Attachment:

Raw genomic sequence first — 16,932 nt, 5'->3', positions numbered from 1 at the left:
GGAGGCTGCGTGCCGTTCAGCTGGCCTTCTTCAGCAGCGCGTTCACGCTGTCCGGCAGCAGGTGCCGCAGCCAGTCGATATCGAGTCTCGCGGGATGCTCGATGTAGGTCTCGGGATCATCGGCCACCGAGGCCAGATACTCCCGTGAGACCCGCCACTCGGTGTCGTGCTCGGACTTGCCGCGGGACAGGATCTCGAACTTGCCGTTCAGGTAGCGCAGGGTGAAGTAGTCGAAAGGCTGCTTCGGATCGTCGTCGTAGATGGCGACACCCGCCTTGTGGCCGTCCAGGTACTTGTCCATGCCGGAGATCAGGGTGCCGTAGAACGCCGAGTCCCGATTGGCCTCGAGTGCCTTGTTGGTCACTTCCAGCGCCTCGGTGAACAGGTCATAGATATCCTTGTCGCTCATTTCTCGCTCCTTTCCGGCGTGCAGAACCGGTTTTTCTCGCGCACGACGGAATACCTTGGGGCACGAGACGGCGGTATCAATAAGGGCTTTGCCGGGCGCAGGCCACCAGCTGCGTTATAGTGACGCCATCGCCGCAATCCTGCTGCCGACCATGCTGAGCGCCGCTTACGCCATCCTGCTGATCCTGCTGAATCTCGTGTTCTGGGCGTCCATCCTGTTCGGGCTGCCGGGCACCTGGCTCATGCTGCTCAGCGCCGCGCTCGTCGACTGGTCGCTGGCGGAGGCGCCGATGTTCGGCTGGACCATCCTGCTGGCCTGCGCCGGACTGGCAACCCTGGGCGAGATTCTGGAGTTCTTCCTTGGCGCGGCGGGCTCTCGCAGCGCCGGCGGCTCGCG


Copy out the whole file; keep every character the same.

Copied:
Raw genomic sequence first — 16,932 nt, 5'->3', positions numbered from 1 at the left:
GGAGGCTGCGTGCCGTTCAGCTGGCCTTCTTCAGCAGCGCGTTCACGCTGTCCGGCAGCAGGTGCCGCAGCCAGTCGATATCGAGTCTCGCGGGATGCTCGATGTAGGTCTCGGGATCATCGGCCACCGAGGCCAGATACTCCCGTGAGACCCGCCACTCGGTGTCGTGCTCGGACTTGCCGCGGGACAGGATCTCGAACTTGCCGTTCAGGTAGCGCAGGGTGAAGTAGTCGAAAGGCTGCTTCGGATCGTCGTCGTAGATGGCGACACCCGCCTTGTGGCCGTCCAGGTACTTGTCCATGCCGGAGATCAGGGTGCCGTAGAACGCCGAGTCCCGATTGGCCTCGAGTGCCTTGTTGGTCACTTCCAGCGCCTCGGTGAACAGGTCATAGATATCCTTGTCGCTCATTTCTCGCTCCTTTCCGGCGTGCAGAACCGGTTTTTCTCGCGCACGACGGAATACCTTGGGGCACGAGACGGCGGTATCAATAAGGGCTTTGCCGGGCGCAGGCCACCAGCTGCGTTATAGTGACGCCATCGCCGCAATCCTGCTGCCGACCATGCTGAGCGCCGCTTACGCCATCCTGCTGATCCTGCTGAATCTCGTGTTCTGGGCGTCCATCCTGTTCGGGCTGCCGGGCACCTGGCTCATGCTGCTCAGCGCCGCGCTCGTCGACTGGTCGCTGGCGGAGGCGCCGATGTTCGGCTGGACCATCCTGCTGGCCTGCGCCGGACTGGCAACCCTGGGCGAGATTCTGGAGTTCTTCCTTGGCGCGGCGGGCTCTCGCAGCGCCGGCGGCTCGCG